Are we really going to argue that Queensland, Australia has the same racial context as Vancouver? It's literally on the other side of the world. Additionally, the statistical reliability of an effect is TERRIBLE when only 29 people are studied; could be something there, could be nothing. I'm not saying that racial bias doesn't exist, but that study is really bad evidence to use.


      Feb 25, 2015 at 11:02am

      The concept is useful and has a lot of truth in it, but I'm not sure the adjective "privilege" was the best choice.

      The framing of "privilege" makes it seem that something is unfairly given, and so should be taken away. But in 90% of the applications I've seen, "whites" would lose little or nothing by everyone having the same "privileges". It would be a bit easier to get everyone on board, if "whites" can see it as being asked to give equal "privilege”, and recognize the effects of past privileges, rather than to surrender something everyone should have. “Benefit of the doubt” is not a scarce physical resource, it’s something we can easily afford to give to everyone.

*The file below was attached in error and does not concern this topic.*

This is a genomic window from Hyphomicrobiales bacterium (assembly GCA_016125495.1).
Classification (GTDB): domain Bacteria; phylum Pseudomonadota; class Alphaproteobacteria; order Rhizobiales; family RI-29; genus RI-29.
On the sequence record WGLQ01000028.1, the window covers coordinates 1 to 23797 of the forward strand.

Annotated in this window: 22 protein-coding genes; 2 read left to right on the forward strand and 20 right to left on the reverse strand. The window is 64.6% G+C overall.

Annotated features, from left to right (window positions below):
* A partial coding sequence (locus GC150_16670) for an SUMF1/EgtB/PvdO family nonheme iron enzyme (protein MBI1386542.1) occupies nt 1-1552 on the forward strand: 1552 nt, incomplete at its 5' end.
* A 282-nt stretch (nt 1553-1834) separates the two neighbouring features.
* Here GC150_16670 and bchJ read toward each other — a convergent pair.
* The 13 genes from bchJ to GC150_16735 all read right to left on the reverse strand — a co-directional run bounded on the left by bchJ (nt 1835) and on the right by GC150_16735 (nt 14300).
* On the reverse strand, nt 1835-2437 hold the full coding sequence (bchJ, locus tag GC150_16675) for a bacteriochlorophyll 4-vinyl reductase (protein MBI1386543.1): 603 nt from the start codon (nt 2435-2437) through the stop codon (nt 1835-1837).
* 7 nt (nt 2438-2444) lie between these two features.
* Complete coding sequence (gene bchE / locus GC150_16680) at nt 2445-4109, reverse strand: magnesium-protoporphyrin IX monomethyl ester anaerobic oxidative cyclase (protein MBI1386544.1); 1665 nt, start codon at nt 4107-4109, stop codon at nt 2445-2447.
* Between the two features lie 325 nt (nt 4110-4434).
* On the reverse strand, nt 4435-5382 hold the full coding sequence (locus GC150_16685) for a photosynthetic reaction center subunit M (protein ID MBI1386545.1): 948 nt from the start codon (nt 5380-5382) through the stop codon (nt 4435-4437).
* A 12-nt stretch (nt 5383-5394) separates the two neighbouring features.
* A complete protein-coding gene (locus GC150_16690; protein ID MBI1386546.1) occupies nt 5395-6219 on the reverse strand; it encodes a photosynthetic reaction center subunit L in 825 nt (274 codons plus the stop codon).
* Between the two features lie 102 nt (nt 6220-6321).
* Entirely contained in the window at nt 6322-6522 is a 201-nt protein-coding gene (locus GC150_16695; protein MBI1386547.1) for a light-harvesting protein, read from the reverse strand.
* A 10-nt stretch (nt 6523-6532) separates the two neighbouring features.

The only exceptions might be competition for certain high-end jobs, which brings us to Hester's comment. Yes we have 1% r's from other places here. But they tend to form a parallel network, and why is that?